The True Story about Youth Drug Abuse in Florida

Everyone who’s worried about drug abuse in Florida is worried about the youth demographic’s consumption of recreational drugs. The latest statistics from the Florida Department of Children & Families shows good news and bad news. The good news first: Harder drugs like heroin, cocaine, and methamphetamine maintain a relatively low prevalence of lifetime use among Florida youth; lifetime use of cocaine, heroin, and methamphetamine for Florida 12th graders is below six percent in all cases and under 10 percent for all three combined. Then there’s the bad news: Lifetime use of substances like alcohol, nicotine and marijuana for Florida 12th graders is highly prevalent; the numbers are 72.4 percent for alcohol, 35.4 percent for nicotine and 43.7 percent for marijuana. Additionally, the lifetime use rates for harder drugs don’t deviate significantly between youth and adult populations, indicating that drug users in Florida start using young and stay hooked.

This is problematic for a number of reasons, not the least among them because there’s a strong correlation between the age at which substance abuse begins and the development of severe dependence later on. In light of this, it should trouble anyone concerned with curbing drug abuse and drug related problems that over three quarters of Florida youth have begun using—and many of them abusing, based on reporting for use in the last 30 days—the substance that drug harm specialists have ranked far and away the most harmful. This is also a problem for those who begin using more harmful substances like heroin, cocaine, methamphetamine, inhalants, and PCP. These substances, though not as harmful socially as alcohol, can be more addictive, and it isn’t hard for a youth experimenting with these substances to get hooked at the time of their life they may be able to afford it the least. Interruption of high school education by a period of serious drug addiction can have extremely negative consequences for a student’s academic performance, and subsequently affect their chances of getting into college and receiving the benefits of a secondary education.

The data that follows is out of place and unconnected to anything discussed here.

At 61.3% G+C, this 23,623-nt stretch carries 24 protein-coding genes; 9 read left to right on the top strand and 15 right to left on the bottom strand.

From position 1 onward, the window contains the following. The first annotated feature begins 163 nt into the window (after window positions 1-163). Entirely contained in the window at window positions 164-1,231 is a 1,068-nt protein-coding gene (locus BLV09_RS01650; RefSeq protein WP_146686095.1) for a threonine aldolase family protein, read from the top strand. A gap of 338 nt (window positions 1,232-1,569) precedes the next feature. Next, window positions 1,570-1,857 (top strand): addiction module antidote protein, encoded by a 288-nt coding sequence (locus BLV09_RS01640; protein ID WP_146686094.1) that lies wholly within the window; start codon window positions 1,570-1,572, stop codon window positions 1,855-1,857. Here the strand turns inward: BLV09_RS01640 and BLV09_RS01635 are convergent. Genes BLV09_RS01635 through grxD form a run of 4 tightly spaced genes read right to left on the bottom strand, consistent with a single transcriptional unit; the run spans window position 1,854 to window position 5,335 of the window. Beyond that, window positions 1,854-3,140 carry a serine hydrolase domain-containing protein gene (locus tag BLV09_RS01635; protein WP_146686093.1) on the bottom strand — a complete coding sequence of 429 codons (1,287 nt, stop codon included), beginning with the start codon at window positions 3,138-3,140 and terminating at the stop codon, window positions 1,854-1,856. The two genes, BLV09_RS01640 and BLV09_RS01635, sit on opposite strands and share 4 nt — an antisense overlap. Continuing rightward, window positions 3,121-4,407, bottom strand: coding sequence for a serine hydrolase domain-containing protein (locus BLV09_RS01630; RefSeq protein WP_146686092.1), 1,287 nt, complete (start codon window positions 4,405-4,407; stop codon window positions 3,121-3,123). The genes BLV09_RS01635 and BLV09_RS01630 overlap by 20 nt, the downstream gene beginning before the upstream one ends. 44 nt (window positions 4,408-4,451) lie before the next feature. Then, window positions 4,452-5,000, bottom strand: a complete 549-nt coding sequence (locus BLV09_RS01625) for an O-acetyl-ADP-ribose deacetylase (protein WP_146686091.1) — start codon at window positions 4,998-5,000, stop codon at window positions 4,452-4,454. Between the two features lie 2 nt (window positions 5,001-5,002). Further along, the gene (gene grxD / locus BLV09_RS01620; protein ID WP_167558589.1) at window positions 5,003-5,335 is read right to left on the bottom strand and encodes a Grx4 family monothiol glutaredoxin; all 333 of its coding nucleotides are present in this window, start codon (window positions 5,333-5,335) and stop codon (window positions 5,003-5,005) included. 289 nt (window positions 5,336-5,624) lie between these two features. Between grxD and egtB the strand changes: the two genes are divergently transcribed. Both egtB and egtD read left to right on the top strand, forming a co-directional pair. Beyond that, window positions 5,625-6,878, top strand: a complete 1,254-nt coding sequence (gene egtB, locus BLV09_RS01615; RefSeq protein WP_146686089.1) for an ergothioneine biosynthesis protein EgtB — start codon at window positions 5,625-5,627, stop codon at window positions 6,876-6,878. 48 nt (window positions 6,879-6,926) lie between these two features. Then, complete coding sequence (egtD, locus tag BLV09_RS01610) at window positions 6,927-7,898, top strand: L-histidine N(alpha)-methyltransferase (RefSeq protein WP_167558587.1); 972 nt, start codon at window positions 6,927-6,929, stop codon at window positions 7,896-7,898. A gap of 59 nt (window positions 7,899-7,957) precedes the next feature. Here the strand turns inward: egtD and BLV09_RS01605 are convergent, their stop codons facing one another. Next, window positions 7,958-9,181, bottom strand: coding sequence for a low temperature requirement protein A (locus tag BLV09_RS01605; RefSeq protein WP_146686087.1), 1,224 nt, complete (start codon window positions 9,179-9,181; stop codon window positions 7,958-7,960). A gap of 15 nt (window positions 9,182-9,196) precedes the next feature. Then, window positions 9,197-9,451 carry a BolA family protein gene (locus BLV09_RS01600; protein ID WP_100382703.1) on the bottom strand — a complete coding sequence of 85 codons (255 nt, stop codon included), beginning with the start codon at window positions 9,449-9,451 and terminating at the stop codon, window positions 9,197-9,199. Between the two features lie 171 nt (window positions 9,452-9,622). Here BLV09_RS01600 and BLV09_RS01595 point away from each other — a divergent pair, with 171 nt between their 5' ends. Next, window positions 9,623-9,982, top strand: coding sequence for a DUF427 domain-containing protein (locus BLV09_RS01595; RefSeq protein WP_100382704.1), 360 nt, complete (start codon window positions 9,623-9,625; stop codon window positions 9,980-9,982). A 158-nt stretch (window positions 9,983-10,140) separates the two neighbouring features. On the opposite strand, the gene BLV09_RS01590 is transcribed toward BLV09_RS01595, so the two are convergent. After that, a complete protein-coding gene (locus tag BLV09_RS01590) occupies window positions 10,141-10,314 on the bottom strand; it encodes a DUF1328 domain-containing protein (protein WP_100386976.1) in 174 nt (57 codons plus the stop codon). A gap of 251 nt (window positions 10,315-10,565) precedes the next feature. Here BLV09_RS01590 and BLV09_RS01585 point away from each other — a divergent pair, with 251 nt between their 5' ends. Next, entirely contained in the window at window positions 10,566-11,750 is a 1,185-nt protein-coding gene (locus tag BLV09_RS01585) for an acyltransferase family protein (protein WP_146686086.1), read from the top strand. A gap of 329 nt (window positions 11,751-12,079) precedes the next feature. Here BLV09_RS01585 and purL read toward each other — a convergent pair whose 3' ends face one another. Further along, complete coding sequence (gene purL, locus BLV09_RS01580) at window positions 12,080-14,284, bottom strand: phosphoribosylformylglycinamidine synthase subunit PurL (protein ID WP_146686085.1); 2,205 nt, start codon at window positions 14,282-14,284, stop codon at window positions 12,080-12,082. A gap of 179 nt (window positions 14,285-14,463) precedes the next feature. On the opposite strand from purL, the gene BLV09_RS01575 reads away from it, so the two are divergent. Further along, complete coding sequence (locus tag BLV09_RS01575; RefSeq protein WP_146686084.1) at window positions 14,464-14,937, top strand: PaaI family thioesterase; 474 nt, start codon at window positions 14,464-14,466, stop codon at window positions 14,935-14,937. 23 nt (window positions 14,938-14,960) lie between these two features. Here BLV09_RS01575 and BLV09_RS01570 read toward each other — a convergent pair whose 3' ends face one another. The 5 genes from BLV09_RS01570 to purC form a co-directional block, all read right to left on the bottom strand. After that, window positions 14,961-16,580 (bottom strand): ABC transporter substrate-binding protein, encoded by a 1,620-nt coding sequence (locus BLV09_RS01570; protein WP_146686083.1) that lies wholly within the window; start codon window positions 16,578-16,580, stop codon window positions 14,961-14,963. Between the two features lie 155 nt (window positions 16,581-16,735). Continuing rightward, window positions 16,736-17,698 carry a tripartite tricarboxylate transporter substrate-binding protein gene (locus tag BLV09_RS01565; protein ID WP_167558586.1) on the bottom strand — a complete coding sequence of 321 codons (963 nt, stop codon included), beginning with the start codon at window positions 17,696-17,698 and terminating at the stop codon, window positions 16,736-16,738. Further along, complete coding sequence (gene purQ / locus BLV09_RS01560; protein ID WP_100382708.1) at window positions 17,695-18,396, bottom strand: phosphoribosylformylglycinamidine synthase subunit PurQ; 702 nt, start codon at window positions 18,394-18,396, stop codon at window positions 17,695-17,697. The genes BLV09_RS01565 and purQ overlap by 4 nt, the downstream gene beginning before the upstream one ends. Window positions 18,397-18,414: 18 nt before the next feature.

What’s needed to correct this problem isn’t just more education, but more vigorous intervention in the form of Florida drug rehab for those youths who have already been affected by substance abuse. This kind of intervention through Florida drug rehab is critical not only to help this generation of youth overcome substance abuse, but to insure that the well-established cycle of substance abuse is curbed. Combating drug abuse in this generation guarantees lower rates of exposure in subsequent generations and reduces the need for direct intervention in the future. Many Florida drug rehab centers are specially equipped to assist youth with drug addiction.

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